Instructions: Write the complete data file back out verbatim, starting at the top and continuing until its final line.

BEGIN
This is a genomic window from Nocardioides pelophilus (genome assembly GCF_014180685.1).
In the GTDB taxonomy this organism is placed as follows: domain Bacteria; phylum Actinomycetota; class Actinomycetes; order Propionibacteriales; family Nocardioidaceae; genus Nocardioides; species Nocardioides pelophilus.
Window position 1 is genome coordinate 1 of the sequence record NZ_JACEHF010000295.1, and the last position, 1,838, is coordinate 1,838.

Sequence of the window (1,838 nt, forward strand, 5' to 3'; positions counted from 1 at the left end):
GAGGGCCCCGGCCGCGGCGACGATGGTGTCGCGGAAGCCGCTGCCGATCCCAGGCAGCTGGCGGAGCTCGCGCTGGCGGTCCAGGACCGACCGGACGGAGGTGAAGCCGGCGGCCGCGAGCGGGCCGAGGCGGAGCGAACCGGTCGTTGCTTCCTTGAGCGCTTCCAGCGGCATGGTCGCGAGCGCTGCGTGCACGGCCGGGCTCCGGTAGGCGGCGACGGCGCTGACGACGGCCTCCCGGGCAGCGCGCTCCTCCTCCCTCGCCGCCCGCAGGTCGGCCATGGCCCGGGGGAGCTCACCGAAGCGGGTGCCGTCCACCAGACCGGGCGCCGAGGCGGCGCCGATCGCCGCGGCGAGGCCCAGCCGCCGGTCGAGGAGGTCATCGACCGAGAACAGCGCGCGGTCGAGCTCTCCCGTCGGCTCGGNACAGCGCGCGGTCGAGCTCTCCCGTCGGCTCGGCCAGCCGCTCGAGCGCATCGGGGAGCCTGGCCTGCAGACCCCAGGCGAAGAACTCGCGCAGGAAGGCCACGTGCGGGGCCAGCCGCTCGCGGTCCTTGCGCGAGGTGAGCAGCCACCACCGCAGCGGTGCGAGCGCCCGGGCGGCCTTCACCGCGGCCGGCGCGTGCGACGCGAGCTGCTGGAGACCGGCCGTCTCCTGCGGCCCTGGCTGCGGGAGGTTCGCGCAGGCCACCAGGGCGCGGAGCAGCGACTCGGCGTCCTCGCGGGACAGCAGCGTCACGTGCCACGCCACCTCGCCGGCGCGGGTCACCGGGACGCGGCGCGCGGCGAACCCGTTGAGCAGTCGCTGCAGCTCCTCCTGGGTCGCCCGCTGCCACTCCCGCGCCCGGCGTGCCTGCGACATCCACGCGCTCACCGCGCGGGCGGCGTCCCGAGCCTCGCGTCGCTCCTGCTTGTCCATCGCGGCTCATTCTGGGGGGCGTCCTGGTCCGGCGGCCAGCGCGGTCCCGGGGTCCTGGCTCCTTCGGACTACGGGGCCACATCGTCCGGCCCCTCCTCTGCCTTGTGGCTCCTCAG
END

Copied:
This is a genomic window from Nocardioides pelophilus (genome assembly GCF_014180685.1).
In the GTDB taxonomy this organism is placed as follows: domain Bacteria; phylum Actinomycetota; class Actinomycetes; order Propionibacteriales; family Nocardioidaceae; genus Nocardioides; species Nocardioides pelophilus.
Window position 1 is genome coordinate 1 of the sequence record NZ_JACEHF010000295.1, and the last position, 1,838, is coordinate 1,838.

Sequence of the window (1,838 nt, forward strand, 5' to 3'; positions counted from 1 at the left end):
GAGGGCCCCGGCCGCGGCGACGATGGTGTCGCGGAAGCCGCTGCCGATCCCAGGCAGCTGGCGGAGCTCGCGCTGGCGGTCCAGGACCGACCGGACGGAGGTGAAGCCGGCGGCCGCGAGCGGGCCGAGGCGGAGCGAACCGGTCGTTGCTTCCTTGAGCGCTTCCAGCGGCATGGTCGCGAGCGCTGCGTGCACGGCCGGGCTCCGGTAGGCGGCGACGGCGCTGACGACGGCCTCCCGGGCAGCGCGCTCCTCCTCCCTCGCCGCCCGCAGGTCGGCCATGGCCCGGGGGAGCTCACCGAAGCGGGTGCCGTCCACCAGACCGGGCGCCGAGGCGGCGCCGATCGCCGCGGCGAGGCCCAGCCGCCGGTCGAGGAGGTCATCGACCGAGAACAGCGCGCGGTCGAGCTCTCCCGTCGGCTCGGNACAGCGCGCGGTCGAGCTCTCCCGTCGGCTCGGCCAGCCGCTCGAGCGCATCGGGGAGCCTGGCCTGCAGACCCCAGGCGAAGAACTCGCGCAGGAAGGCCACGTGCGGGGCCAGCCGCTCGCGGTCCTTGCGCGAGGTGAGCAGCCACCACCGCAGCGGTGCGAGCGCCCGGGCGGCCTTCACCGCGGCCGGCGCGTGCGACGCGAGCTGCTGGAGACCGGCCGTCTCCTGCGGCCCTGGCTGCGGGAGGTTCGCGCAGGCCACCAGGGCGCGGAGCAGCGACTCGGCGTCCTCGCGGGACAGCAGCGTCACGTGCCACGCCACCTCGCCGGCGCGGGTCACCGGGACGCGGCGCGCGGCGAACCCGTTGAGCAGTCGCTGCAGCTCCTCCTGGGTCGCCCGCTGCCACTCCCGCGCCCGGCGTGCCTGCGACATCCACGCGCTCACCGCGCGGGCGGCGTCCCGAGCCTCGCGTCGCTCCTGCTTGTCCATCGCGGCTCATTCTGGGGGGCGTCCTGGTCCGGCGGCCAGCGCGGTCCCGGGGTCCTGGCTCCTTCGGACTACGGGGCCACATCGTCCGGCCCCTCCTCTGCCTTGTGGCTCCTCAG